Sweden's housing minister quits after controversy
Prime Minister Stefan Löfven said in a press conference on April 18 that he accepted the job resignation request from his minister for housing, urban development and information technology, Mehmet Kaplan. "I've come to know Mehmet Kaplan as a man of humanistic and democratic values, but a minister should be able to represent Sweden in an unquestionable way," Löfven said. The announcement came after a week during which Kaplan, 44, was accused of being too closely affiliated with members of radical organizations, which he strongly rejected. But, after a somewhat spotted history of similar accusations, he chose to resign because his position as minister had become "untenable" following the recent media storm that criticized his comments on Israel’s treatment of Palestinians and his presence at a dinner with a far-right Turkish organization. Kaplan's fellow Green Party member Per Bolund, who is currently financial markets minister, will step in as interim housing minister.

Telia makes offer to friendly users
Swedish mobile giant Telia announced April 18 that it will allow customers to chat on social media without affecting data fees. The catch: Users must promise not to abuse the privilege by posting hateful comments. Various studies show that social networks account for 15 to 30 percent of mobile data traffic. In addition to being "the glue of the family life puzzle and one of the most important things we deliver to our customers," according to head of Telia's Consumer Business unit Jonas Hasselberg, mobile devices are also vehicles for bullying and hate posts, which Telia has been actively campaigning against for some time. The company already collaborates with Friends, a Swedish anti-bullying organization, and is part of a campaign called #hatahat (hate hate) designed to promote "a more loving internet." So, while Telia hopes to win new customers with this freebie, and has a plan for continuing to make money on data packages, they still expect users won’t take advantage of this new free platform to spread hate.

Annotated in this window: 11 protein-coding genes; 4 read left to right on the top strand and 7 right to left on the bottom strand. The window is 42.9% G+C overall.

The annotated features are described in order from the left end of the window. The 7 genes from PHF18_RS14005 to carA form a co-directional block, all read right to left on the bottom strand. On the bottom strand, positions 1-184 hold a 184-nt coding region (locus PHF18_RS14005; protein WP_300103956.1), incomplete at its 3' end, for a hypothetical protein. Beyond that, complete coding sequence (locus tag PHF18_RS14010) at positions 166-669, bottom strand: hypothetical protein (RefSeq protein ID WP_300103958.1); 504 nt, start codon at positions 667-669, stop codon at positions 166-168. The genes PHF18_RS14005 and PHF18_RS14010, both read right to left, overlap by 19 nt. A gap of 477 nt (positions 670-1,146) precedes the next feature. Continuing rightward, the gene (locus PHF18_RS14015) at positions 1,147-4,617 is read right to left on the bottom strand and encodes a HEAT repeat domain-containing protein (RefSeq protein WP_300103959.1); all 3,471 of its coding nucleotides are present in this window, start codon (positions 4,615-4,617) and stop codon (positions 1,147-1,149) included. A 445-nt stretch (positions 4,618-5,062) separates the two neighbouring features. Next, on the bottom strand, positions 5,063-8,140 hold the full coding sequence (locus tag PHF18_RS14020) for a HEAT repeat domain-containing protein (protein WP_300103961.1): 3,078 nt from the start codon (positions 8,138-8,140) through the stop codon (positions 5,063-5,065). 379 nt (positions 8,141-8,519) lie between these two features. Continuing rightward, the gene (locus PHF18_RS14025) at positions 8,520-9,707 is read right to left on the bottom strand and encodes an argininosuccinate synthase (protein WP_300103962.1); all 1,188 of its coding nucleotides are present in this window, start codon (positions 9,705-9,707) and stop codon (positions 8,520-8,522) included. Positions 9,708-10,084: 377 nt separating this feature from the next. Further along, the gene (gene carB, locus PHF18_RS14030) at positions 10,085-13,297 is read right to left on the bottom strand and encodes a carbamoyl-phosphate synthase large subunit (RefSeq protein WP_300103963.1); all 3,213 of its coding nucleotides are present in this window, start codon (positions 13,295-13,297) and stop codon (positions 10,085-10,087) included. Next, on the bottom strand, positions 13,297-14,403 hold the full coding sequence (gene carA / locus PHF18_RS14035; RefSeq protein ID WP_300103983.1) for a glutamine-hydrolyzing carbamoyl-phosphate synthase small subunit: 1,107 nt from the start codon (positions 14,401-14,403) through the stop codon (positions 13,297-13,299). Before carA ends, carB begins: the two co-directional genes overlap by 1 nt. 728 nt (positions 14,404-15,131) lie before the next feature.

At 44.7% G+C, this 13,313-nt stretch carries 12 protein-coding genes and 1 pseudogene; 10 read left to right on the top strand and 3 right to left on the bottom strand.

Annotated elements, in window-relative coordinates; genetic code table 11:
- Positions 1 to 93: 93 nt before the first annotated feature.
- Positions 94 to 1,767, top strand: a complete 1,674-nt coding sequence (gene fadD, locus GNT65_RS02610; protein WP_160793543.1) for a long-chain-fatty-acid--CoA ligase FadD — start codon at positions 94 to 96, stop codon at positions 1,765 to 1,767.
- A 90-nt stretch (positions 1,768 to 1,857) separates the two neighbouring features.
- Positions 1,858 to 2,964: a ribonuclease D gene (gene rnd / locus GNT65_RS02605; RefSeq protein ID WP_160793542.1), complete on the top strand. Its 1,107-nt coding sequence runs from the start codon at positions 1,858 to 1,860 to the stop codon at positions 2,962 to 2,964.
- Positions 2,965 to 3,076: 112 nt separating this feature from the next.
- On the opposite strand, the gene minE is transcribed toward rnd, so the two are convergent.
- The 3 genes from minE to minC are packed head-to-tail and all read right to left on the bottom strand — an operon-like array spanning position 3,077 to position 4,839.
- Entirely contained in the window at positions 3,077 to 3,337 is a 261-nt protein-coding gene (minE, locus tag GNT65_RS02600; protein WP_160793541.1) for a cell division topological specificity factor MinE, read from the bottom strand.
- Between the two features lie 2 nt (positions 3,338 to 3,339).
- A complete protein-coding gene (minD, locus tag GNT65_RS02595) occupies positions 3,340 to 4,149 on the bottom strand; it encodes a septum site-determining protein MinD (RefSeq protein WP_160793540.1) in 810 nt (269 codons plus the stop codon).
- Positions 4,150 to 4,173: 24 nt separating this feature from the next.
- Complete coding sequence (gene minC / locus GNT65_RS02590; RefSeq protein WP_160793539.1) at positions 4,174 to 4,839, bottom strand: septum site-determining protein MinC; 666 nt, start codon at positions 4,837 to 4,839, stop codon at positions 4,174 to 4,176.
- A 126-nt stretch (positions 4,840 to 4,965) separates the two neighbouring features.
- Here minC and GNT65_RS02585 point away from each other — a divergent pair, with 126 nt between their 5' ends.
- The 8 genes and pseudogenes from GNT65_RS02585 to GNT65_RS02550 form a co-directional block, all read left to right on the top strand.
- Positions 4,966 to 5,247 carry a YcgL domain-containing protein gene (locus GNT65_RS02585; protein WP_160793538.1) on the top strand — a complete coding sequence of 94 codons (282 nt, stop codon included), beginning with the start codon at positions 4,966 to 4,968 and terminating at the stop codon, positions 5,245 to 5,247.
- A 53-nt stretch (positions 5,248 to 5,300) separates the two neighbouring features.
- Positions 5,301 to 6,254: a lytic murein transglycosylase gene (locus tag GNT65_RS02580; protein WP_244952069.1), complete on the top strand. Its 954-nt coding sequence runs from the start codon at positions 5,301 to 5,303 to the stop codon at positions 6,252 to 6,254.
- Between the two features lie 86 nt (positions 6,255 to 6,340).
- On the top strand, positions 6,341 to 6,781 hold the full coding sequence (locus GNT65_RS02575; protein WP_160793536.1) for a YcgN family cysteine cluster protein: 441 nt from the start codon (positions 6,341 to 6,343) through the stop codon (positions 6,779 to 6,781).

Denmark and Sweden may merge border controls
In a bid to drastically reduce travel time between the neighboring countries, Danish Minister of Justice Søren Pind and Swedish Minister of Justice Anders Ygeman are discussing the option of having just one border control. January’s enhanced border controls, established because of the refugee crisis, have increased travel time between Denmark and Sweden by up to an hour with multiple stops and ID checks — sometimes twice within each country. According to a new report from the Chamber of Commerce and Industry of Southern Sweden, it’s also costing both countries, and especially the Oresund region, a great deal. “It is difficult for employees to travel back and forth,” said Per Tryding, the deputy head of CCISS. “Some visitors experience being profiled at the border control because they are not blonde, and many people worry about long-term investment in the region.” The ministers of justice are considering options that would merge an ID and border control at Copenhagen Airport. They hope to have a plan in place within the next few months.